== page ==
FOXBOROUGH, Mass. -- Quick-hit thoughts and notes around the New England Patriots and NFL:
1. Brady appreciates history lessons through Peyton's Places: Tom Brady was walking out of the locker room Friday afternoon when he stopped to talk about the NFL's 100-year anniversary and how much he's enjoyed studying the history of the game this year. His primary material has been Peyton Manning's series, "Peyton's Places."
"I've watched them all so far. I love football, bro," Brady said with a smile. "It's a great show. As a fan of football, it's good to learn about the history of the game -- about two-quarterback systems, and trophies, fantasy football, the draft. I learned a lot of things -- probably a lot of things guys here never learn."
Peyton's Places, which is streaming on ESPN+, is a 30-episode series celebrating the NFL's 100th season by reliving the greatest moments in the league's history through conversations with former players, coaches and celebrities. Brady, naturally, will be part of the series as his rivalry with Manning was one of football's all-time greats.
One of the episodes that Brady particularly enjoyed was Joe Namath's guarantee of a victory in Super Bowl III, which is timely to revisit with the Patriots playing host to the New York Jets on Sunday. As it turns out, Brady took part in an interview with Namath on Monday night on Westwood One radio.
"That was awesome. That guy is a legend, an amazing guy. What a great player for the league," Brady said. "My dad loved him."
2. Trickle-down effect of AB's departure: The Patriots' release of receiver Antonio Brown has a domino effect at the position with multiple players. My view:
It increases the reliance the team has on starter Josh Gordon, which given his history, comes with some risk.
It increases the odds that undrafted free agent Jakobi Meyers (NC State) will be active on game day as a No. 4 option -- primarily as an inside receiver.
And it shines a bit of a brighter spotlight on first-round draft choice N'Keal Harry (IR/eligible to return after Week 8) and Cameron Meredith (non-football injury/eligible after Week 8) as possibilities to bolster the ranks in the second half of the season.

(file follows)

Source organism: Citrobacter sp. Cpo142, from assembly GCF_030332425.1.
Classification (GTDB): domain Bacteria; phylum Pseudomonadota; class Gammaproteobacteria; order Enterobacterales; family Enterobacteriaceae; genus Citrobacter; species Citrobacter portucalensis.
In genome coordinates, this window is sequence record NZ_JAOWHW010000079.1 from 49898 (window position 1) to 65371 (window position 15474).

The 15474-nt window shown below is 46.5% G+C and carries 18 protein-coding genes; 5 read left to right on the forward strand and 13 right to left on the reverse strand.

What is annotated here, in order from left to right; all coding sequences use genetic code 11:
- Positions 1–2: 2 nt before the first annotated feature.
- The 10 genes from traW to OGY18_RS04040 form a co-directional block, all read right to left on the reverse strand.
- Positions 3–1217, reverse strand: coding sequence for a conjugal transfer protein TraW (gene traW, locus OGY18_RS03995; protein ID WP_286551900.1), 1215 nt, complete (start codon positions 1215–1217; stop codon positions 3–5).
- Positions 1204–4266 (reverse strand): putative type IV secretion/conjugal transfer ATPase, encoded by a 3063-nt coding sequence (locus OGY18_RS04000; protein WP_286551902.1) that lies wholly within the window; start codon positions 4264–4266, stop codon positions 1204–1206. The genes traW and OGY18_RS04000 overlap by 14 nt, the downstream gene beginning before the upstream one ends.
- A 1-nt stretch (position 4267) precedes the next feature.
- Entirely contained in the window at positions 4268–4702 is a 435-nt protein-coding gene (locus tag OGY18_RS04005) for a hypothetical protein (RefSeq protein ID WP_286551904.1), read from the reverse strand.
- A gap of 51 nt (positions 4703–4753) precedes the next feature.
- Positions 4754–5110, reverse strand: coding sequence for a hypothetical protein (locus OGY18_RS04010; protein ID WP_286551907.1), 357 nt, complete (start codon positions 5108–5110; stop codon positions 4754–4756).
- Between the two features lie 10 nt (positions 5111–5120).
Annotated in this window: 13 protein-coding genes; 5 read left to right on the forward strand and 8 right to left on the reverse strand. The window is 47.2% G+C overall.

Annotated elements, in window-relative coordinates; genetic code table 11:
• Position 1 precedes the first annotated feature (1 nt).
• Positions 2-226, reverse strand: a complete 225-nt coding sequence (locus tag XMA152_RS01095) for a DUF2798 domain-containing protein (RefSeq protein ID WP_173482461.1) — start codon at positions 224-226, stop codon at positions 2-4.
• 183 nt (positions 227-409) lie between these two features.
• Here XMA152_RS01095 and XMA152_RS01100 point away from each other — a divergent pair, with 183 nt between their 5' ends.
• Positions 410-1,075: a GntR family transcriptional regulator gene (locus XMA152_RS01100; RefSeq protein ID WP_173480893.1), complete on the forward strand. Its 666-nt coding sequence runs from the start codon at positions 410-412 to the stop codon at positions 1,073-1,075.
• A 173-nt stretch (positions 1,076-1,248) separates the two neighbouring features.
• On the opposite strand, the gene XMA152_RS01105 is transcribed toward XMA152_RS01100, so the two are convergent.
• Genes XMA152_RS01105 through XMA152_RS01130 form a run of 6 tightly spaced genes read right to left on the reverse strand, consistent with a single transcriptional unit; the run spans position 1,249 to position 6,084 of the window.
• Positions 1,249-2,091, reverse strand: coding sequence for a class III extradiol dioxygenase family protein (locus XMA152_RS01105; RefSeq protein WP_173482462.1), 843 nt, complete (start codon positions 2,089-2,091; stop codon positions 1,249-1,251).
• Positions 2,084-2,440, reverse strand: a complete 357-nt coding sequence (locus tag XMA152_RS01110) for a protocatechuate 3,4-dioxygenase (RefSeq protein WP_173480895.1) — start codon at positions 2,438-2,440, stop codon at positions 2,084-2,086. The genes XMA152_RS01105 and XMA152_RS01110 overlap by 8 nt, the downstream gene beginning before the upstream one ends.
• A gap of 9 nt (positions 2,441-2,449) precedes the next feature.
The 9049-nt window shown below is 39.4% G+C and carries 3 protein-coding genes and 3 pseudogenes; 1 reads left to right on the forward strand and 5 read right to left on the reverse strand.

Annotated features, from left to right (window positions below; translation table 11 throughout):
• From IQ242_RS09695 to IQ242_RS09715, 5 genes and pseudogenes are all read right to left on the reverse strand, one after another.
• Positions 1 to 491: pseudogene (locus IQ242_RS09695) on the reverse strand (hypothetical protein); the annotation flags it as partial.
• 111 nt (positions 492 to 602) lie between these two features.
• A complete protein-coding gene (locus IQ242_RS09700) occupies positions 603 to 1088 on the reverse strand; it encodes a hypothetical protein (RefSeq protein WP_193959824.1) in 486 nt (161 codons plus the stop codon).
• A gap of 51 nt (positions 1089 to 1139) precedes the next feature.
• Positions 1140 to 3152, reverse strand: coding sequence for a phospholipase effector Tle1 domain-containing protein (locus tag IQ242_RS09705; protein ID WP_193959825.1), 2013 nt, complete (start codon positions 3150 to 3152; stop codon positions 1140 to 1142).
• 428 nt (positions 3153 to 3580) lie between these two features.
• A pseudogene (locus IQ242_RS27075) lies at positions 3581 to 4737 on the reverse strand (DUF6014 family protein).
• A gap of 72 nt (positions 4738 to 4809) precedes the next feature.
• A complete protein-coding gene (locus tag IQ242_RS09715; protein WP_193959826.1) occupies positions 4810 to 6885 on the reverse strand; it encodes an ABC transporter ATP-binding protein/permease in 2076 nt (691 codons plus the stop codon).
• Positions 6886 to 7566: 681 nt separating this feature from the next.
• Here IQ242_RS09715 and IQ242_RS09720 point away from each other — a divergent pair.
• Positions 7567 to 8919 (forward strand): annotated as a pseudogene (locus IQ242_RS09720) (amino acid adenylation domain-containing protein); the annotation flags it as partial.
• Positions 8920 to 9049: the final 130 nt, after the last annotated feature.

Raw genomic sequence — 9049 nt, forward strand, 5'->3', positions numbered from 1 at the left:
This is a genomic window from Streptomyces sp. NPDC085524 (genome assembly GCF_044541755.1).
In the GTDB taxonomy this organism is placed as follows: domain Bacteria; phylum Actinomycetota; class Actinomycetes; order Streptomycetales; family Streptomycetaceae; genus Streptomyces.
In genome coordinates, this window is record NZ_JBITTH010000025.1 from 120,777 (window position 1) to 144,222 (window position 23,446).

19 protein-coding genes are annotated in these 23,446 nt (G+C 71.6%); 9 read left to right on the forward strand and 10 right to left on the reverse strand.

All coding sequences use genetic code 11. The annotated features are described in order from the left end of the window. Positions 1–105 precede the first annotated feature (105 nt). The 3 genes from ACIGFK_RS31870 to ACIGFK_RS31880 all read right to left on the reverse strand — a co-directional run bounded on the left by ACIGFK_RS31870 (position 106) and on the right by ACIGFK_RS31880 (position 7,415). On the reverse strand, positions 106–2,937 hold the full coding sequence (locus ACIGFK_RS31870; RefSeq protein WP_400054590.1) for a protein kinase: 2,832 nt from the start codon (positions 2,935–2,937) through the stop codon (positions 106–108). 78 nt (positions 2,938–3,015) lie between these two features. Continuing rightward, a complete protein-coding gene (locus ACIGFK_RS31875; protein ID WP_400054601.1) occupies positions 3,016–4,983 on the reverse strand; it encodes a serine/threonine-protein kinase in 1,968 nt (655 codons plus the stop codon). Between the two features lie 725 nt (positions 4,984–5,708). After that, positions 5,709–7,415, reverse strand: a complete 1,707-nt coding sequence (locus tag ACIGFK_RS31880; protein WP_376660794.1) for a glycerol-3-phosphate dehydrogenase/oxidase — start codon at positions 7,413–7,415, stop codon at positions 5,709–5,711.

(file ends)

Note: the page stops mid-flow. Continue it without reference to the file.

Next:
It's still a solid group, but Brown -- from a pure football sense -- made it a special group.
3. Roberts' new schedule -- captains meeting Friday at 7 a.m.: Fourth-year Patriots linebacker Elandon Roberts is a first-time captain and the captains meet every Friday at 7 a.m. "I'm enjoying it. It's a learning experience at the same time," Roberts said. "You look at guys like Devin [McCourty] and Tom and Slate [Matthew Slater] and [Dont'a] Hightower, and you see what they do around the team. Now you also see the type of things that they see on the other side of it, and how they operate." Meetings don't last more than 45 minutes, with Roberts saying he hasn't had to adjust his schedule to accommodate, as he's traditionally an early riser.
4. How experience as players has Mayo, Brown making impact as coaches: Ever since linebackers coach Pepper Johnson left the Patriots following the 2013 season, the staff hasn't had the perspective of a former player to lean on. That has changed this year with inside linebackers coach Jerod Mayo and coaching assistant Troy Brown. Nine-year captain Devin McCourty explained how players have benefited. "You talk about some of the film we see, and some of the big games, and now to get a hands-on [teaching on] not only techniques, but understanding their mentality and how they viewed things has been awesome," he said. McCourty detailed one example of Mayo, who was a league-leader in tackles during his career, going through the finer points of tackling with the team. "That knowledge is so valuable, to soak that in."
5a. Did You Know, Part I: The 1921 Akron Pros hold the NFL record for most games in a row without allowing a touchdown -- at nine. On Sunday, the Patriots can become the first team in the modern era to start a season without allowing a touchdown in the first three games. The 1937 Bears were the last team to accomplish the feat.
5b. Did You Know, Part II: The fewest points allowed through three games in the Super Bowl era is 13 -- by the 2001 Packers and 2004 Seahawks.